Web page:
I have a piece in The Spectator about the government’s leaked release of the Frontier Economics report it commissioned. The Government plans to retain the increased availability of the Renewable Energy Target (RET) subsidies until 2020 and then maintain payments to installed plant until 2030.
Currently the subsidies, which are direct transfers from consumers, pay wind/solar $85 per MWh in addition to them receiving the spot price now at $80 per MWh (double the price prior to the Hazelwood closure).
Although Frontier’s modelling is not to be released until Friday, the information now on the public record shows that it forecasts:
- Cost savings to households of $120 a year by 2030 with a 23 per cent drop in wholesale electricity price in the decade between 2020 and 2030 compared to business as usual.
- The requirement of renewable energy retailers to “firm up” the supply under the National Energy Guarantee will result in an extra 3,600 megawatts of dispatchable power during the decade, equivalent to the generation capacity of two and a half Hazelwood’s capacity.
- “The 2030 share of renewables is likely to be about 32-36 per cent, of which about 8 per cent comes from hydro that has the characteristics of baseload power”. That is 26-28 per cent will be exotic currently subsidised renewables up from 16 per cent (plus 8 per cent hydro) in 2020
Of course, any forecast 13 years ahead in the changing energy theatre are to be taken with a grain of salt, all the more so when the forecast is by a consultancy which has been hired in the knowledge that its answers will be helpful to the government which commissioned them.
Some implications of the report are:
First, the 23 per cent forecast wholesale price reduction comes after an increase of 100 per cent due to the renewable energy subsidies. So even if the forecasts prove accurate they still leave the nation with an increased electricity cost base compared with 2015.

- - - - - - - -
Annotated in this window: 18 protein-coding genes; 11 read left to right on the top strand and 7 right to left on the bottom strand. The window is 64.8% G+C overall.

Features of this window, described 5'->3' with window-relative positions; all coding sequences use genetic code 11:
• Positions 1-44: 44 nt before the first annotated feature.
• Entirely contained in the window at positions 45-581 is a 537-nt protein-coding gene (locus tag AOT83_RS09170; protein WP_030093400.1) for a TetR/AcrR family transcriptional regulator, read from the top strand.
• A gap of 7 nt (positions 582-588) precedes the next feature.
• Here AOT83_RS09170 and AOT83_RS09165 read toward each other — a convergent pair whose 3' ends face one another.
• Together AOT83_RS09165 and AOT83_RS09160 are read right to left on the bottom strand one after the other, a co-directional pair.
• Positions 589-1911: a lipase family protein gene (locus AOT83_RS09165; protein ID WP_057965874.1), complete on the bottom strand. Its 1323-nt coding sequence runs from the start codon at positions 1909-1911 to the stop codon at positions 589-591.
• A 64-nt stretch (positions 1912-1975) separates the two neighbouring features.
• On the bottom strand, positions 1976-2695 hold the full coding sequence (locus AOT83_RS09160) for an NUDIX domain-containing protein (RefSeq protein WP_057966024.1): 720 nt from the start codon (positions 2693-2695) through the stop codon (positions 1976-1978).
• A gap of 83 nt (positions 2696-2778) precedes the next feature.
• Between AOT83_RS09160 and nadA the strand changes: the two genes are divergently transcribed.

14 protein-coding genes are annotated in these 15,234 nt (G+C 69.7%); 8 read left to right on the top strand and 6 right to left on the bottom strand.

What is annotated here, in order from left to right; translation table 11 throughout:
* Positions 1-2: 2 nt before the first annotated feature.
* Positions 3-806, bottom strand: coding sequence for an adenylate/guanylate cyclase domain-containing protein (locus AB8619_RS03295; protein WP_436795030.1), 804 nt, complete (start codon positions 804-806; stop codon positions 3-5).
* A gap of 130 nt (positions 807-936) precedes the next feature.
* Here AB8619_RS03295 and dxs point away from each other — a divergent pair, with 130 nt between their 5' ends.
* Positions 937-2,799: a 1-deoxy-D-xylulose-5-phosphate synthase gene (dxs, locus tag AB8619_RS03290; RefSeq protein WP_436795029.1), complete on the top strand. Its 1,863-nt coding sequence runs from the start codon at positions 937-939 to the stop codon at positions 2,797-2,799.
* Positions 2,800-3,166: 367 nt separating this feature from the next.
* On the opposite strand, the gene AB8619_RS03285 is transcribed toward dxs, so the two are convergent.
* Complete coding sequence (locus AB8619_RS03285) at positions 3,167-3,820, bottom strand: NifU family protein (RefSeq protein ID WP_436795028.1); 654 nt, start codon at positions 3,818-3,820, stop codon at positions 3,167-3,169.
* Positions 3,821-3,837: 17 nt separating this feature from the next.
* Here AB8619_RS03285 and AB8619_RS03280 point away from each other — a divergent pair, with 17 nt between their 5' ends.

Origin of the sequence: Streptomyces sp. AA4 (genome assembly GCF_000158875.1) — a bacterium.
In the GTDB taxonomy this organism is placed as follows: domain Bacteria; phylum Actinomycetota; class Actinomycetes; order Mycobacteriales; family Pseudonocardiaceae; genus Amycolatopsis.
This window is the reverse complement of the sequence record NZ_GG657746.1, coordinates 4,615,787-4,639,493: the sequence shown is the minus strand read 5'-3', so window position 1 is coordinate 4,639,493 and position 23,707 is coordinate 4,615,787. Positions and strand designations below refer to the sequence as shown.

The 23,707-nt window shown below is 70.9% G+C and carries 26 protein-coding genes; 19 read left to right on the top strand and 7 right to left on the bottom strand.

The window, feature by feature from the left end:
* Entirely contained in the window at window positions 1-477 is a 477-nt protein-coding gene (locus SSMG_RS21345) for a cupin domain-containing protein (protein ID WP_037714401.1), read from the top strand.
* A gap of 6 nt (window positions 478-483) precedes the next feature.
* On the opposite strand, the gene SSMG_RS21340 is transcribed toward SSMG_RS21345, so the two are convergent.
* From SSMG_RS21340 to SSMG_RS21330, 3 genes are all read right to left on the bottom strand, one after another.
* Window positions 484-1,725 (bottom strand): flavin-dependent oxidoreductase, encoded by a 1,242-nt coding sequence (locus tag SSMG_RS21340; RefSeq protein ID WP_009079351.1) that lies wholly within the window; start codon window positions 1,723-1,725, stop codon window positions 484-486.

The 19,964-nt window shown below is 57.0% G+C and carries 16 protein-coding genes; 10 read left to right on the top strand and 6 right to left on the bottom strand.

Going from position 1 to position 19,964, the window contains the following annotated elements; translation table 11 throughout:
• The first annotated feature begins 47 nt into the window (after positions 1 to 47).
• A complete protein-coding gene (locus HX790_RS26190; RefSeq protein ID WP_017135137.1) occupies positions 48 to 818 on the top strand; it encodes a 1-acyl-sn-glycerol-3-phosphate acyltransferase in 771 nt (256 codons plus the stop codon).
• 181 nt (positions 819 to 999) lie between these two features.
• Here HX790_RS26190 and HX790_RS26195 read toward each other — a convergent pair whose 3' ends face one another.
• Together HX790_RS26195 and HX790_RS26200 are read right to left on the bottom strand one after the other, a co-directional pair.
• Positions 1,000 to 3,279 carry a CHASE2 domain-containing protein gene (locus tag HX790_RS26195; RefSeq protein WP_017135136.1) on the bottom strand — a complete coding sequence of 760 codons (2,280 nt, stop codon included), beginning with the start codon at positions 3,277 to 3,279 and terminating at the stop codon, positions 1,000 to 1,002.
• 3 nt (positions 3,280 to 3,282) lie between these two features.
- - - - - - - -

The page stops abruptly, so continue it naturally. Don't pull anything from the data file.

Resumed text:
Secondly, the “extra 3600 megawatts of dispatchable power” comprises high cost facilities like the mythical Snowy pumped storage facility designed to even out the daily price and all those batteries designed to provide very short term reliability. These expenditures are not necessary with coal generators.
Thirdly the 2030 level of exotic renewables must displace some further coal power stations, at least three others of Hazelwood’s size (only the 2000 MW Liddell is presently scheduled for closure by 2030 and the government is seeking to have AGL keep it open)
Driving the forecasts is a projection of renewable energy costs. These latest forecasts are predicated on 2020 cost of wind and solar costs at $73-75 a megawatt hour, falling to as low as $57 a megawatt hour by 2030.
These prices remain well in excess of those that are available from new coal facilities (less than $50 per MWh according to estimates in a report commissioned by the Minerals Council), and also require firming capacity payments. Moreover, although some contracts have apparently already been signed at around $60 per MWh, prices of these contracts do not seem credible. The renewable subsidies have caused the market price to increase from its previous $40 per MWh to $80+. But, in addition, wind still receives a subsidy of $85 per MWh. This, on market information, is estimated to fall to around $45 by 2022, (the latest date at which any information is publically available).
If wind/solar is genuinely available at $73 falling to $57 per MWh, this being close to the spot price means competition would drive the subsidy to zero. All of the interested parties are vehemently opposed to that!
Even under the present plan the RET subsidy will likely cost at least $3 billion per year up until 2030.
And the lobbying pressure from greens and rent-seekers is hardly likely to acquiesce in a standstill of subsidy payments to wind, solar, pumped storage, batteries and other products doing so much to undermine the once world-beating Australian electricity industry.